School can sometimes be very stressful. It acts as a miniature society where all children spend a lot of time together between four walls. Education is not the only thing your little one is learning in school... they are also learning how to live in society! A day in school holds its fair share of changes and adjustments, which can sometimes be stressful for your child. Remember, it is your responsibility, as a parent, to keep your eyes wide open and notice when your child is feeling negative stress about school. If this is the case, you must intervene in order to prevent your child from truly developing school phobia!
Manifestations of stress or anxiety
- Crying every morning;
- Your child starts feeling pain before it is time to leave for school and stretches time in order to avoid leaving;
- Wetting the bed or having trouble falling asleep;
- Your child checks their backpack thirty-six times;
- Demonstrates a general lack of interest towards school;
- Makes up excuses or reasons not to go to school;
- Refuses to do homework
- Holds a very negative point of view on going to school.
Identify the source of the problem
As a parent, it is your job to figure out what is making your child uncomfortable at school. Are they being bullied? Were they recently involved in an unsettling event at school or at home? Is your child going through an uneasy situation (illness of another child, parents separating, new father-in-law, a new baby, etc.)?
Try to get an overall picture of what your child is going through at the moment. Afterward, try to validate changes that you have noticed in your little one. By knowing the cause of the problem, you can start working on finding solutions to fix the situation.
Questions to ask yourself
- Is your child going through the same anxiety as every other child?
- Is your child able to explain what they are feeling?
- When did this situation begin?
Your child may find it difficult to blend in with their new classroom or they could be going through a student-teacher conflict. If your child has been psychologically assaulted, it is important to contact the school and collaborate with them to react without delay. Try figuring out the source of the problem. Be very observant of your child and have an honest and open conversation with them but make sure that your questions do not sound like an interrogatory. If your child feels attacked, they will avoid the subject.
The importance of putting feelings into words...
Not feeling like going to school is normal. Most adults do not feel like going to work every single morning. However, it is important that your child is able to tag their emotions and to calmly speak about these feelings.
“I often speak to my daughter about the way I felt when I went to school. I talk to her about the anxiety I felt before an exam or the friends I had and even the arguments I went through with them. By doing so, I am letting her know that school makes us go through a whole range of emotions. As a result, my daughter feels like she is allowed to sometimes feel anxious or to find some schooldays less interesting, but she is also able to identify what she loves about school.” Patricia, mother of Flavie, 8 years old.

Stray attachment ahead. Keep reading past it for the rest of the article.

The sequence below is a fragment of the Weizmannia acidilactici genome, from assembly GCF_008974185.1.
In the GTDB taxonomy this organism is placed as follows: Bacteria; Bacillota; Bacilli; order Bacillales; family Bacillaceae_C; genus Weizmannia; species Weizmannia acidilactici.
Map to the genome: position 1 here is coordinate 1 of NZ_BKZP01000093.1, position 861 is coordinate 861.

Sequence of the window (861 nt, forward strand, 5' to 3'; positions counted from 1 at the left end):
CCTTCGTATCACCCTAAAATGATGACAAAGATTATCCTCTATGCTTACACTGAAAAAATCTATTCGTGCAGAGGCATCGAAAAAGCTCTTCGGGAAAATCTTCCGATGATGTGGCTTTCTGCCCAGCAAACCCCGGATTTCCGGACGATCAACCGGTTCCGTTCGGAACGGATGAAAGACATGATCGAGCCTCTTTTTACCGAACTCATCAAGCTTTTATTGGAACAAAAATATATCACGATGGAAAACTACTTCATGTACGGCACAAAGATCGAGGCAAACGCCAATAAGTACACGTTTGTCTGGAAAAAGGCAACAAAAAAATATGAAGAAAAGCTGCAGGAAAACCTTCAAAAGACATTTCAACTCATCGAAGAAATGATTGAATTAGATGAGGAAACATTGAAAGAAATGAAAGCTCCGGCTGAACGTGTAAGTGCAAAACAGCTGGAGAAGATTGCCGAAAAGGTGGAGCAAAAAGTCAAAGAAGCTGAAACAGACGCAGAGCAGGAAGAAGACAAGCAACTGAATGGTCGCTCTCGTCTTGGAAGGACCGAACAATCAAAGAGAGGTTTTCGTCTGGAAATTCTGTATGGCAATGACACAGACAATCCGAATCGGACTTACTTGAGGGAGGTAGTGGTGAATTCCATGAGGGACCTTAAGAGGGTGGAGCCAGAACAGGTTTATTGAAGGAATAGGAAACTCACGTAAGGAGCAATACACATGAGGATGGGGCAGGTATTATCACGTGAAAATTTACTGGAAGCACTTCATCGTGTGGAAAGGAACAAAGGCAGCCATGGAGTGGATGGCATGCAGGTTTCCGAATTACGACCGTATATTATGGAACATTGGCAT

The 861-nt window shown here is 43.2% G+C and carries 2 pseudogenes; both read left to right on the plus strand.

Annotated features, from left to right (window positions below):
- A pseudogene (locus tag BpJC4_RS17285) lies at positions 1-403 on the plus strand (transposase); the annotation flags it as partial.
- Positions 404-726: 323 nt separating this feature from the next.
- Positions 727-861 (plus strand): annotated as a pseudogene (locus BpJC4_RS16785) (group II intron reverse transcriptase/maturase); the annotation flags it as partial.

- Review your family routine. Is the whole family rushing every morning to get ready? Or do you feel like you are always out of time during the evening? How does your daily routine affect your children? Maybe, your child simply needs to feel less rushed in time. Try starting a new routine! It can be worthwhile to wake up 15 minutes earlier if it means being able to slow things down a little.
- Listen to your child without finishing their sentences and avoid interrupting with too many comments. Take time to reassure them.
- Try using relaxing techniques or different ways to increase your child’s self-esteem. Simple changes can help your child feel more confident.
- Use humor to lighten almost any situation. This can help to lessen tension and to give a nicer take on life!
- Imagine different situations with your child (they are being bullied at school during the break). Next, try elaborating a list of solutions and even ways to fight back with your child. Most importantly, use no censorship! Allow yourselves to be sometimes serious, sometimes goofy! By offering different ways to deal with the situation, your child will have the leisure to choose the solution that they find most appropriate for the situation.
- Make sure your child’s mind is worry free in order to be able to concentrate properly in school. If your child is dealing with negative emotions, whether at school or at home, it could have repercussions on their interest towards school.
- Encourage your child to participate in extracurricular activities according to their interests. This way, your child will feel esteemed for more than their academic results.
- Do not let a negative situation last forever. Do not hesitate to contact a school educator in order to seek help.
- Homework time should not exceed the time indicated by the teacher. Otherwise, this extra load of homework will only exacerbate the problem and your child will end up resisting homework time. In other words, it is better to do things differently, than to do more...
- Make sure to value all initiatives and efforts as much as the end result.
Problematic situations and express solutions
I set the bar up to high for my child.
When you are expecting the impossible or perfection from your child, it generates a great deal of stress. Your child will feel obligated to succeed in order to please his parents. Afterwards, if your child fails, he will be twice as disappointed. Dedramatize his mistakes and make sure to acknowledge his efforts!
“Everyone is better than me! ˮ
Make a list of all of your child’s qualities and talents. Work with your child to help him increase his self-esteem. Most importantly, make sure to regularly encourage your child!